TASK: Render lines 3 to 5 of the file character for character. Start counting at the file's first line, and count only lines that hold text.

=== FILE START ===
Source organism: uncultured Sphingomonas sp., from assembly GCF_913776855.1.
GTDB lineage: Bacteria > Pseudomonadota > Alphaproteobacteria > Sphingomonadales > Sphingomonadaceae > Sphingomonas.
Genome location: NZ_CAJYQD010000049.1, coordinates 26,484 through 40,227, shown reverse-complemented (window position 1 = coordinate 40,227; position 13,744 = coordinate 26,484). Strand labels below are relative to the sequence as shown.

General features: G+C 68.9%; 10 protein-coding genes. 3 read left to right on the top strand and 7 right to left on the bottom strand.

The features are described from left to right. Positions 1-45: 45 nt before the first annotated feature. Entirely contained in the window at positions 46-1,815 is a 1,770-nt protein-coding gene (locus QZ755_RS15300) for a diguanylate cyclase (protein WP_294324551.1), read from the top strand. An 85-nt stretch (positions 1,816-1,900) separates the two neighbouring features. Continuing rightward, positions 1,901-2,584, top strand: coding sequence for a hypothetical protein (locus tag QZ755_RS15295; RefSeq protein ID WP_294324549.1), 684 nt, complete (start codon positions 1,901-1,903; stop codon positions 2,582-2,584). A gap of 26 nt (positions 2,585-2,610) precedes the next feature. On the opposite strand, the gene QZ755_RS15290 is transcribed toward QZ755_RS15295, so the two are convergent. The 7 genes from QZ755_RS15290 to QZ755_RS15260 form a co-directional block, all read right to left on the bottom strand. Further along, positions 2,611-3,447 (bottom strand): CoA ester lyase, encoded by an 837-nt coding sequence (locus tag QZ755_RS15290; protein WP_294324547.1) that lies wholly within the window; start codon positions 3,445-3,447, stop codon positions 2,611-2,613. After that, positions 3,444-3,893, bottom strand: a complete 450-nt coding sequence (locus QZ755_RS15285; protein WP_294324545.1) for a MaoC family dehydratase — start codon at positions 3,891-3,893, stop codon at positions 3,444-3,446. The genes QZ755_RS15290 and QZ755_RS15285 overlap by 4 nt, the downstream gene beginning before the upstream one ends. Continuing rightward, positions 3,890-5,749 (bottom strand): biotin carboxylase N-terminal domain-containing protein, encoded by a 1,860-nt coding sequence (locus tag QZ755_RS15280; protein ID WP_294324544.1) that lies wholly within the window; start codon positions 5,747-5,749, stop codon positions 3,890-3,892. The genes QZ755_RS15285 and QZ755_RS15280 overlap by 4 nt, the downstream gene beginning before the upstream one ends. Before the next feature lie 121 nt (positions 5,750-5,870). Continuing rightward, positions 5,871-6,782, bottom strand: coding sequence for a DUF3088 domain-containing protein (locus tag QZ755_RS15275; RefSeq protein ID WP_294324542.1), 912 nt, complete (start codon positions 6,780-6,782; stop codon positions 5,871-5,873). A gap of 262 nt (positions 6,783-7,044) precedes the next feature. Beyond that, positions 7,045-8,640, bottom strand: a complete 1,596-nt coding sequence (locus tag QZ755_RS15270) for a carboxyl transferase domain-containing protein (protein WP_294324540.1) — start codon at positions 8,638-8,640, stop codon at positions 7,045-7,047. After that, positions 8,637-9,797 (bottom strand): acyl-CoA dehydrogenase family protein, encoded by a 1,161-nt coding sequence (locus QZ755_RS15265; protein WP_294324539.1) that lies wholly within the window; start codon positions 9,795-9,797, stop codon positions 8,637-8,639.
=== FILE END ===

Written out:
Genome location: NZ_CAJYQD010000049.1, coordinates 26,484 through 40,227, shown reverse-complemented (window position 1 = coordinate 40,227; position 13,744 = coordinate 26,484). Strand labels below are relative to the sequence as shown.

General features: G+C 68.9%; 10 protein-coding genes. 3 read left to right on the top strand and 7 right to left on the bottom strand.

The features are described from left to right. Positions 1-45: 45 nt before the first annotated feature. Entirely contained in the window at positions 46-1,815 is a 1,770-nt protein-coding gene (locus QZ755_RS15300) for a diguanylate cyclase (protein WP_294324551.1), read from the top strand. An 85-nt stretch (positions 1,816-1,900) separates the two neighbouring features. Continuing rightward, positions 1,901-2,584, top strand: coding sequence for a hypothetical protein (locus tag QZ755_RS15295; RefSeq protein ID WP_294324549.1), 684 nt, complete (start codon positions 1,901-1,903; stop codon positions 2,582-2,584). A gap of 26 nt (positions 2,585-2,610) precedes the next feature. On the opposite strand, the gene QZ755_RS15290 is transcribed toward QZ755_RS15295, so the two are convergent. The 7 genes from QZ755_RS15290 to QZ755_RS15260 form a co-directional block, all read right to left on the bottom strand. Further along, positions 2,611-3,447 (bottom strand): CoA ester lyase, encoded by an 837-nt coding sequence (locus tag QZ755_RS15290; protein WP_294324547.1) that lies wholly within the window; start codon positions 3,445-3,447, stop codon positions 2,611-2,613. After that, positions 3,444-3,893, bottom strand: a complete 450-nt coding sequence (locus QZ755_RS15285; protein WP_294324545.1) for a MaoC family dehydratase — start codon at positions 3,891-3,893, stop codon at positions 3,444-3,446. The genes QZ755_RS15290 and QZ755_RS15285 overlap by 4 nt, the downstream gene beginning before the upstream one ends. Continuing rightward, positions 3,890-5,749 (bottom strand): biotin carboxylase N-terminal domain-containing protein, encoded by a 1,860-nt coding sequence (locus tag QZ755_RS15280; protein ID WP_294324544.1) that lies wholly within the window; start codon positions 5,747-5,749, stop codon positions 3,890-3,892. The genes QZ755_RS15285 and QZ755_RS15280 overlap by 4 nt, the downstream gene beginning before the upstream one ends. Before the next feature lie 121 nt (positions 5,750-5,870). Continuing rightward, positions 5,871-6,782, bottom strand: coding sequence for a DUF3088 domain-containing protein (locus tag QZ755_RS15275; RefSeq protein ID WP_294324542.1), 912 nt, complete (start codon positions 6,780-6,782; stop codon positions 5,871-5,873). A gap of 262 nt (positions 6,783-7,044) precedes the next feature. Beyond that, positions 7,045-8,640, bottom strand: a complete 1,596-nt coding sequence (locus tag QZ755_RS15270) for a carboxyl transferase domain-containing protein (protein WP_294324540.1) — start codon at positions 8,638-8,640, stop codon at positions 7,045-7,047. After that, positions 8,637-9,797 (bottom strand): acyl-CoA dehydrogenase family protein, encoded by a 1,161-nt coding sequence (locus QZ755_RS15265; protein WP_294324539.1) that lies wholly within the window; start codon positions 9,795-9,797, stop codon positions 8,637-8,639.